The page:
Monday, January 2, 2017

Footsteps in the Dark (1941)

Director: Lloyd Bacon                                       Writers: Lester Cole & John Wexley
Film Score: Friedrich Hollaender                      Cinematography: Ernest Haller
Starring: Errol Flynn, Brenda Marshall, Ralph Bellamy and Alan Hale

A welcome bit of whimsy from Warner Brothers and their star swashbuckler Errol Flynn, Footsteps in the Dark is a comedic murder mystery that tries to capture something of the success of The Thin Man. Of course it fails miserably, but it is still an entertaining frolic. The story is a complicated mix of clues and gags without any real suspects, which is probably its biggest weakness. It began as a German play entitled Kazenzugen by Lazlo Fodor, which was then translated into English by Bernard Merivale and had various titles, including Blondie White as well as the title of the film. Warner Brothers purchased the rights in 1937 and it was originally going to feature Edward G. Robinson, as the star had recently made a couple of comedies like A Slight Case of Murder that were similar in spirit to this. But by the time the film was ready to go before the cameras Robinson was already committed to doing The Sea Wolf. At the same time Errol Flynn, who had appeared in seven historical dramas in a row, wanted desperately to do something different and so he was assigned to the film. Flynn was happy about the change, and there was even talk of a sequel, but the audience wasn’t and the film failed at the box office. The reviews at the time were mixed, though most critics clearly understood that while it was not great cinema that there was plenty to enjoy about the film if the viewer doesn’t take it too seriously.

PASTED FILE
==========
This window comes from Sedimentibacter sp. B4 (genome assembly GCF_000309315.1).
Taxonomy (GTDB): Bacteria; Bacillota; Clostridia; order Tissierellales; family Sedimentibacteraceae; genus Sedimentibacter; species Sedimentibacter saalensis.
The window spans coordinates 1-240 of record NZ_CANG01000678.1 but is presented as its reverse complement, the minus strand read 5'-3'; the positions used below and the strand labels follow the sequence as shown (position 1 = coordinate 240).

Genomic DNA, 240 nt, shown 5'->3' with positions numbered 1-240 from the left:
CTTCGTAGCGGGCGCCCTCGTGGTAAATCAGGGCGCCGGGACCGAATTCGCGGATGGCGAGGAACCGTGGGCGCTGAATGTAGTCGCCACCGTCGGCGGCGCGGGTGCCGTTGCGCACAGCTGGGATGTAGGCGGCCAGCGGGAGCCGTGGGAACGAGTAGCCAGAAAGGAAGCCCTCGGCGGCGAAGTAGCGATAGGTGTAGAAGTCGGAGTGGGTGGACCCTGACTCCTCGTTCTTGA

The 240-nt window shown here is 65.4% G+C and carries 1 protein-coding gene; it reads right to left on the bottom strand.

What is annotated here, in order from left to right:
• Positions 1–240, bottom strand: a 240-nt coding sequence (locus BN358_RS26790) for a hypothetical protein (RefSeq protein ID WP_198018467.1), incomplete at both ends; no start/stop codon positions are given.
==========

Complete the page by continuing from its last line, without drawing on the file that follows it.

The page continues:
The film begins with Errol Flynn sneaking into a house late one night. But it turns out it’s his own house and he climbs in bed next to sleeping wife Brenda Marshall. The next morning at breakfast the papers are advertising a bestselling murder mystery called, what else, Footsteps in the Dark. Flynn’s mother-in-law, Lucile Watson, think’s the book is a scandal. The family lawyer, Grant Mitchell, comes over and it turns out Watson is suing the publisher of the novel for slander because the characters are all thinly veiled versions of all the people in their social circle. Flynn wholeheartedly agrees, but on the way to work at his job as a wealthy investment counselor he tells Mitchell to stop the suit while extolling the virtues of deception. He puts in a perfunctory appearance at his office then has his driver, Allen Jenkins, swap cars at a garage and take him to a suburban house where he sets to work writing about the society people he lives and works among. Clearly, he is the author of Footsteps in the Dark. But then Noel Madison comes to his office one day, subtly implying that he wants Flynn to fence stolen diamonds for him under the cover of his work, and also suggesting that he knows about Flynn’s writing as a way to coerce him. At the same time the captain of the homicide squad, Alan Hale, who is a friend but knows Flynn only as the writer, goes on the radio at the behest of Watson to knock the book, which might cut into sales.